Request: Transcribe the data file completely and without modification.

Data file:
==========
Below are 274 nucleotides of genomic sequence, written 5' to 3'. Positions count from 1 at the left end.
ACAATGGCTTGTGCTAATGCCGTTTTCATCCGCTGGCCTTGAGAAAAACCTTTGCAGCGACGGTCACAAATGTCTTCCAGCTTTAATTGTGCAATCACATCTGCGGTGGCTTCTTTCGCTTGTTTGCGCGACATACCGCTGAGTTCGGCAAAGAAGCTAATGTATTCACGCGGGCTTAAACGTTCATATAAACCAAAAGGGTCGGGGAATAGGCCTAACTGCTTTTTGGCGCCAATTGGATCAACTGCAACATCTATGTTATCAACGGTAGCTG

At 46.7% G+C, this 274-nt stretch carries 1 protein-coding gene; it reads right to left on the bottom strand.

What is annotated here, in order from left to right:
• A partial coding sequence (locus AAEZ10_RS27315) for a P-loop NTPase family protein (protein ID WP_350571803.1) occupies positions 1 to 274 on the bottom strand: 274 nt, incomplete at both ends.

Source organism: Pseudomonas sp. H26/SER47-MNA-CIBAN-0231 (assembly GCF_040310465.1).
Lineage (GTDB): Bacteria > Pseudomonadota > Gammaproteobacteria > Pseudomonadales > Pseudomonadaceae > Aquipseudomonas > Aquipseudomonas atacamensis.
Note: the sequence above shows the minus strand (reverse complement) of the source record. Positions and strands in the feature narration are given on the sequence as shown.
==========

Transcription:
Below are 274 nucleotides of genomic sequence, written 5' to 3'. Positions count from 1 at the left end.
ACAATGGCTTGTGCTAATGCCGTTTTCATCCGCTGGCCTTGAGAAAAACCTTTGCAGCGACGGTCACAAATGTCTTCCAGCTTTAATTGTGCAATCACATCTGCGGTGGCTTCTTTCGCTTGTTTGCGCGACATACCGCTGAGTTCGGCAAAGAAGCTAATGTATTCACGCGGGCTTAAACGTTCATATAAACCAAAAGGGTCGGGGAATAGGCCTAACTGCTTTTTGGCGCCAATTGGATCAACTGCAACATCTATGTTATCAACGGTAGCTG

At 46.7% G+C, this 274-nt stretch carries 1 protein-coding gene; it reads right to left on the bottom strand.

What is annotated here, in order from left to right:
• A partial coding sequence (locus AAEZ10_RS27315) for a P-loop NTPase family protein (protein ID WP_350571803.1) occupies positions 1 to 274 on the bottom strand: 274 nt, incomplete at both ends.

Source organism: Pseudomonas sp. H26/SER47-MNA-CIBAN-0231 (assembly GCF_040310465.1).
Lineage (GTDB): Bacteria > Pseudomonadota > Gammaproteobacteria > Pseudomonadales > Pseudomonadaceae > Aquipseudomonas > Aquipseudomonas atacamensis.
Note: the sequence above shows the minus strand (reverse complement) of the source record. Positions and strands in the feature narration are given on the sequence as shown.